A Romantic Snowy Oasis at Grover Hot Springs in the Winter
Grover Hot Springs in Alpine County California is the only “clothing mandatory” place in the Sierra where a couple can enjoy natural mineral fed water while taking in spectacular snowy vistas and majestic backdrops.
You will most likely need 4 wheel drive or chains for your excursion in the winter. Be sure to pack a beach towel and some water and snacks. After stopping for provisions in nearby Markleeville at the little general store, prepare to take the scenic four mile jaunt to the hot springs for a soak amidst the snow. There will likely be plenty of it at about 5900 feet elevation.
Once you arrive in the gorgeous Grover Hot Springs State Park you’ll see an outcropping of buildings that house the magical hot springs across the open meadow. This geologic wonder is located on the East side of the Sierra at the edge of the Great Basin Province in an open pine forest with sagebrush and sweeping meadows.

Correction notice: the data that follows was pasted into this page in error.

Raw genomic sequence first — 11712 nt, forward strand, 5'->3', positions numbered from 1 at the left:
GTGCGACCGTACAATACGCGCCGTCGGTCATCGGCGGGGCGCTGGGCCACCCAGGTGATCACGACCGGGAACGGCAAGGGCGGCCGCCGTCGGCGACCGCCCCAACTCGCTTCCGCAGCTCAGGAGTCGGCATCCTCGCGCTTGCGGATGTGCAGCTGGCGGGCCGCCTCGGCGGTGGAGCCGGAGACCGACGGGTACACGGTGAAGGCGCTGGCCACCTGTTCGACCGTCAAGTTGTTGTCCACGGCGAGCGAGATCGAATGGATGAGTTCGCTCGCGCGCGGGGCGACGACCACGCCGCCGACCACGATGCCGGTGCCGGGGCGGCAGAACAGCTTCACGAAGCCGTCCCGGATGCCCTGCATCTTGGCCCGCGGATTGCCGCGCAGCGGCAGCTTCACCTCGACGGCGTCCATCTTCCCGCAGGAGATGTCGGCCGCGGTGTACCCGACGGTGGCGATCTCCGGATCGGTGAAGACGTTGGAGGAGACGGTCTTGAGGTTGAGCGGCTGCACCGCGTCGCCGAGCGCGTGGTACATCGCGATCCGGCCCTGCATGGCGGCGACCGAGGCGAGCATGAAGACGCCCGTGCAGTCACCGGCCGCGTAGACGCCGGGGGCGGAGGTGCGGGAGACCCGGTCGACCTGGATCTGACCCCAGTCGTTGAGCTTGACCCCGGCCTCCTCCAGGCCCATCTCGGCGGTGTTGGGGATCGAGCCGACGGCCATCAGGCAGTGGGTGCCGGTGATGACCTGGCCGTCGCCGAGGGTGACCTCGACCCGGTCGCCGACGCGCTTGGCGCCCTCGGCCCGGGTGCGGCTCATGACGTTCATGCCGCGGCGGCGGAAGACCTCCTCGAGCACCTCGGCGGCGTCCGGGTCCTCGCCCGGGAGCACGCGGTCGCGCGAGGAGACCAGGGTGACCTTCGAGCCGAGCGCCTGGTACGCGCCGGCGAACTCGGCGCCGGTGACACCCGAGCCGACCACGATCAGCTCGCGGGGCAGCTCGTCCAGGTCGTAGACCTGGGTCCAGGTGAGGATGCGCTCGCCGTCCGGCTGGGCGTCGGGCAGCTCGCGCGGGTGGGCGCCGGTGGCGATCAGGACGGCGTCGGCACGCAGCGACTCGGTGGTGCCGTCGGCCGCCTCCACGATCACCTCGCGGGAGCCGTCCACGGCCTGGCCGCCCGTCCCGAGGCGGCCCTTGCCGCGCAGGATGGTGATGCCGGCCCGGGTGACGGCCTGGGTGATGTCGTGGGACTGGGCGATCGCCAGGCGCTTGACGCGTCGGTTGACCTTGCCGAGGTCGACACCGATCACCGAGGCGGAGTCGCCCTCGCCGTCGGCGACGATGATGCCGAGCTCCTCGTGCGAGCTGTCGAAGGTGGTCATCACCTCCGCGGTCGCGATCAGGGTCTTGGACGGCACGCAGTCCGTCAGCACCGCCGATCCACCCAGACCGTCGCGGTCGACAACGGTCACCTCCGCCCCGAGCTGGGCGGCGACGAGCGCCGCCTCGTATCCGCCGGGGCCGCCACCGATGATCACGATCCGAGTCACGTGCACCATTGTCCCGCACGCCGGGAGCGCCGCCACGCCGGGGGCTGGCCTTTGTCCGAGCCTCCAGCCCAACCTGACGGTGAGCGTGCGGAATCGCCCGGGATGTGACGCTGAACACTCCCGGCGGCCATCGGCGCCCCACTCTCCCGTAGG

This is where Washoe Indians and early settlers once enjoyed these same waters for their curative and therapeutic properties. While a century ago it served as a resort for the Markleeville Hotel, this same sparkling and steamy oasis now offers a calm respite for visitors of all ages from around the world.
A park ranger monitors both the therapeutic soaking pool and the mineral fed swimming pool so there is no need to worry about inappropriate behavior or nudity. Two separate changing rooms for men and women are provided and cubbies outside by the pools offer a great place within sight to set your towels and valuables while you relax.
From September through May the pool hours and days of operation vary. It’s really best to call ahead for current operating hours (530) 694-2249. This may save you an unnecessary trip. Typical hours are from 10 a.m. To 7 p.m., closed on Wednesdays. During the winter, when snow is covering the ground, the pool complex usually remains open. It may be closed during severe snow storms and blizzard conditions, or from high accumulations of snow on the roads. The road from Markleeville to the hot springs is generally well plowed during the winter, but it’s wise to always carry snow chains and a shovel when traveling in the Sierras during the winter.
If you happen to visit when the snow has melted, before or after your soak, be sure to explore any of nearly a half dozen breathtaking walking trails starting at the springs. Some meander through forests of Jeffrey Pine, ponderosa, aspen and Sierra juniper, along the Carson River and through meadows decorated with wildlife and flowers.